Jeep could’ve really screwed it up. The 2018 Wrangler could’ve been a pastiche of its iconic predecessors: all style for the mall parking lot, but none of the off-road ability some owners still demand. Happily, our first real-life glimpse of the 2018 Wrangler suggests Jeep has done just fine.
From the outside, there’s no mistaking it for anything else. The keystone-shaped grille is flanked by round headlamps, while the windshield is fold-down, just like it should be. The rear gets the squared-off tail lamps that tell you you’re following a Wrangler.
Jeep has plenty of options out of the gate. There are apparently dozens of different combinations of door, top, and windshield, in fact, including a new Sky OneTouch powertop for easier opening. Two regular hardtops and a soft top are also on offer.
Of course, style is just part of the equation: the Wrangler has to be able to go off-road, too. For the 2018 model year there are two engine options, starting out with a new 2.0-liter turbocharged inline-four with 270 HP and 295 lb-ft of torque. Those wanting more power have the option of a 3.6-liter Pentastar V6, with 285 HP and 260 lb-ft of torque, the latter coming in low in the power band.
Come 2019 there’ll be a 3.0-liter EcoDiesel V6, something Jeep says has been frequently requested. That’ll pack 260 HP and 442 lb-ft of torque. Two transmissions are on the table: a new eight-speed automatic, or a six-speed manual.
Maybe more interesting is the choice of two 4×4 systems. Command-Trac 4×4 has a two-speed transfer case with a 2.72:1 low-range gear ratio, combined with a next-generation solid Dana front and rear axles with a 3.45 rear axle ratio.
The Wrangler Rubicon, meanwhile, throws in a Rock-Trac 4×4 system. That has heavy duty Dana 44 front and rear axles with a “4LO” ratio of 4:1. The 4.10 front and rear axle ratio is standard, too, along with Tru-Lok locking differentials. The Rubicon also benefits from improved articulation and total suspension travel versus the outgoing Wrangler, and comes with the manual transmission as standard. Whether you have Command-Trac or Rock-Trac you get full-time torque management, while the Trac-Lok limited-slip rear differential is an option.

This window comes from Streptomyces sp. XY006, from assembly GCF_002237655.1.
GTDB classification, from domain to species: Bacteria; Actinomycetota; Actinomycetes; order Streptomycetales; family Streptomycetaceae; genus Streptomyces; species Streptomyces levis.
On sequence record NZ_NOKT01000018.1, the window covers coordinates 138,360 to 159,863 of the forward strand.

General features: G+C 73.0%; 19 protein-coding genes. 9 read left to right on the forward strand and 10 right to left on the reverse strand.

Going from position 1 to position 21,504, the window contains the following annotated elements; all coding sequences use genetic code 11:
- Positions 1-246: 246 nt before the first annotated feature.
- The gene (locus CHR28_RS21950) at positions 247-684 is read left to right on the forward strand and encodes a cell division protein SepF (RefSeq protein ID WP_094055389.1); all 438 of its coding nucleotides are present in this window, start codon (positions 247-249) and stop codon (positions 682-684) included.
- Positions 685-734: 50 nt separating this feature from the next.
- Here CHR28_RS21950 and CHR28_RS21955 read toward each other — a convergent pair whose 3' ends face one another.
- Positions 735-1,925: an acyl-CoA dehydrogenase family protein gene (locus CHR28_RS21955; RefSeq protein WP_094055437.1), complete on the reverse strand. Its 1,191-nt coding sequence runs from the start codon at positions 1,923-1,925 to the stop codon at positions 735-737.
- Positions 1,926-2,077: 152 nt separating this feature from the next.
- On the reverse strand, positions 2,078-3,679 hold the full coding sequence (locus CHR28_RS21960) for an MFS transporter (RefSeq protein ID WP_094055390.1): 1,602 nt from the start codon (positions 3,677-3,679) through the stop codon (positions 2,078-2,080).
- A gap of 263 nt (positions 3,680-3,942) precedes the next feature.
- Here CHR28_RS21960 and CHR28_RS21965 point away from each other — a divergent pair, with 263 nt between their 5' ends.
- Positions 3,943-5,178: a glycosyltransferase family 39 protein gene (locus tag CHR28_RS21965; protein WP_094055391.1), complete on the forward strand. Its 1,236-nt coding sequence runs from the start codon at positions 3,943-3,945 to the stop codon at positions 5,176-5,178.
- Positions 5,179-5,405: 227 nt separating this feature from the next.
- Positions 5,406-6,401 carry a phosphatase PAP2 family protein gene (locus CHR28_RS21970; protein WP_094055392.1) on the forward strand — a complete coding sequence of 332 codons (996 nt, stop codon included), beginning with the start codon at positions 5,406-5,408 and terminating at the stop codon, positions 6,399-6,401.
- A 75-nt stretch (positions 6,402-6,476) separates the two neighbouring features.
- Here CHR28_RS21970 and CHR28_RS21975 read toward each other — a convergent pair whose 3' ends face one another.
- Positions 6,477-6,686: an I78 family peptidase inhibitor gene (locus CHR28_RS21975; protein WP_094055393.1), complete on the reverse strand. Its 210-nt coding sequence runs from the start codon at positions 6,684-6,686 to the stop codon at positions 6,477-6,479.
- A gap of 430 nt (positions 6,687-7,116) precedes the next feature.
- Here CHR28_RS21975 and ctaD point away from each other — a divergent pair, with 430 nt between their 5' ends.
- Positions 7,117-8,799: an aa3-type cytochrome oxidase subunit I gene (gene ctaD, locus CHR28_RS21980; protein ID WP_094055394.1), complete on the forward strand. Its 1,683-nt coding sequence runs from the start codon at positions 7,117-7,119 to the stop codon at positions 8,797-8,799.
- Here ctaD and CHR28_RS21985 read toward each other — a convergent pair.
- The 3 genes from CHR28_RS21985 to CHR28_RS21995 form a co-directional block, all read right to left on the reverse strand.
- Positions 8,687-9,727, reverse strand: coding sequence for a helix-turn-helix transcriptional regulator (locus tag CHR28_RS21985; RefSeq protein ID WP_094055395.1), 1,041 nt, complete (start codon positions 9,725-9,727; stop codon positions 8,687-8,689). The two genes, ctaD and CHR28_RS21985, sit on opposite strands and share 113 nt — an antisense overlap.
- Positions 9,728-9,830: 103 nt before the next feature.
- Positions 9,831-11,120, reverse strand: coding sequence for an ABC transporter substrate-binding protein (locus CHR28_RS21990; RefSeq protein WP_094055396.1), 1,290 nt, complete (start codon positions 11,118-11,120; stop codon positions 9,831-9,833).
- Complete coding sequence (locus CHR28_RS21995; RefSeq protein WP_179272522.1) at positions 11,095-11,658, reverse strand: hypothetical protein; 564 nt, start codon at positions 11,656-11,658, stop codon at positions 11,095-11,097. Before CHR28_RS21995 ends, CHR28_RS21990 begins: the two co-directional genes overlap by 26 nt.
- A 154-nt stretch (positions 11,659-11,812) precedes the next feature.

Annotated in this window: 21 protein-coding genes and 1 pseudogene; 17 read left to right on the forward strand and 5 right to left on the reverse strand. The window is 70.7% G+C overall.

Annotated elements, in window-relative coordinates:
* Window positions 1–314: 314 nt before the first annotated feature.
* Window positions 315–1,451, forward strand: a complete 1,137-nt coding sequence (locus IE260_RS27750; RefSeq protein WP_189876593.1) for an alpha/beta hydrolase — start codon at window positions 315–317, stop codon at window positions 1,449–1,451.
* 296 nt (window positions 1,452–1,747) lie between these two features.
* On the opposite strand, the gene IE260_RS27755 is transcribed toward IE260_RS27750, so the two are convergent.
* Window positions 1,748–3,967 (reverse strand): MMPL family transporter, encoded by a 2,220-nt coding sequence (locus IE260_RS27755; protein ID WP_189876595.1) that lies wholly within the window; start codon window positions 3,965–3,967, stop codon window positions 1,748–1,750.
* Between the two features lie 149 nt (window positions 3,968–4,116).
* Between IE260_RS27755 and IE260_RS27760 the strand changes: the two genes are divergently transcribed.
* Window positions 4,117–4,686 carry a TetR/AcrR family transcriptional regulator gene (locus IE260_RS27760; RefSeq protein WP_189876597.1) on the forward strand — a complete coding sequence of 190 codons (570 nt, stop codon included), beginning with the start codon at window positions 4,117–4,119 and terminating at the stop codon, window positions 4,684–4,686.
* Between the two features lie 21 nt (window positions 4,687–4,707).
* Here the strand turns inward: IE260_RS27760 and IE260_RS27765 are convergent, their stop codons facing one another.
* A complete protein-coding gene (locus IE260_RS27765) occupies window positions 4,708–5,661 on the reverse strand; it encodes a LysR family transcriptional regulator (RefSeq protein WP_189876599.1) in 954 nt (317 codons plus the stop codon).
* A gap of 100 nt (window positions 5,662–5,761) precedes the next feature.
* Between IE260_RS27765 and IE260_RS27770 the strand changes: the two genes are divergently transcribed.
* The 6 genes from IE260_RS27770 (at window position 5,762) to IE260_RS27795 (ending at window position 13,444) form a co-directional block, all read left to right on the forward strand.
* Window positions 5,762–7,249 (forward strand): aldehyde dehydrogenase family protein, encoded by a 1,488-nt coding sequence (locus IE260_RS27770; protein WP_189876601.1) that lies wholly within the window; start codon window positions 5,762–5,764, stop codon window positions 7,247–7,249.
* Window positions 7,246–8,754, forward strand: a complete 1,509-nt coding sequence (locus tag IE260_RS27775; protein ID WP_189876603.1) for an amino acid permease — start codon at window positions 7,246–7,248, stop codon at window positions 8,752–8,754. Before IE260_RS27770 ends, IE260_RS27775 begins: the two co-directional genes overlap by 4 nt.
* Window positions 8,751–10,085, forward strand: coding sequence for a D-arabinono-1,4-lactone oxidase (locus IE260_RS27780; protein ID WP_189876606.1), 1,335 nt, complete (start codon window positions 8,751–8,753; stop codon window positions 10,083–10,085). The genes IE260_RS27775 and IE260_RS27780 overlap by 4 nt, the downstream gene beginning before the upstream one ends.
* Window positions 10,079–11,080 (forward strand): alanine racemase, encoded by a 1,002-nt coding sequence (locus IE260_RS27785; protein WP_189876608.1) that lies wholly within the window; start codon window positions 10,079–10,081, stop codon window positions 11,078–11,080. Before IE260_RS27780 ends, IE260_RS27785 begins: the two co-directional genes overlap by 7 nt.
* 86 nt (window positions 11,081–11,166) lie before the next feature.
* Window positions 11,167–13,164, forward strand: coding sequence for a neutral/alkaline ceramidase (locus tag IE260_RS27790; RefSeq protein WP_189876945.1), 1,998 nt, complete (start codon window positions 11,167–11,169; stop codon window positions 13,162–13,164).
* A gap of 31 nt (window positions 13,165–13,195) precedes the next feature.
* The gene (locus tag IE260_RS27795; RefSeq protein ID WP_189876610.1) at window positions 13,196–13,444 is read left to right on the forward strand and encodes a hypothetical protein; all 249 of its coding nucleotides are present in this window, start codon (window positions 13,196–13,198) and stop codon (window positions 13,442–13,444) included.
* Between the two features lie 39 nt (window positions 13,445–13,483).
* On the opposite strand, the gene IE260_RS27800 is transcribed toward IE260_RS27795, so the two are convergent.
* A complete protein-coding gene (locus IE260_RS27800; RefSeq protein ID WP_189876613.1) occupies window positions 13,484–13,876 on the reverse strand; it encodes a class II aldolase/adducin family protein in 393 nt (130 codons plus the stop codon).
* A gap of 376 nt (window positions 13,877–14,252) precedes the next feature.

New for the 2018 Wrangler, however, is the two-speed transfer case. That has full-time four-wheel drive and a new, 2.72:1 low-range gear ratio, and is offered on the Wrangler Sahara models. Whichever you get, though, there’s up to 30 inches of water fording and up to 3,500 lb of towing capacity.
Importantly, though, there’s the technology modern buyers expect too. That includes a new dashboard that blends familiar features like knob-controlled HVAC and volume, together with Apple CarPlay and Android Auto. The standard infotainment system has a 7-inch touchscreen; an 8.4-inch version is optional. The Wrangler Sport has a 5-inch touchscreen.
Four USB ports – two up front, two in the back – and a 12v accessory outlet are standard. A 115V AC outlet is optional, as is a subwoofer. Blind-spot monitoring, rear cross-path detection, and a backup camera will be options. The interior doesn’t just look tough, it’s designed to be washable and has drain plugs in the floor.
Jeep will offer the 2018 Wrangler 2-door in Sport, Sport S, and Rubicon. The Wrangler 4-door will be offered in Sport, Sport S, Sahara, and Rubicon configurations. Pricing will be announced closer to the new Wrangler showing up in dealerships.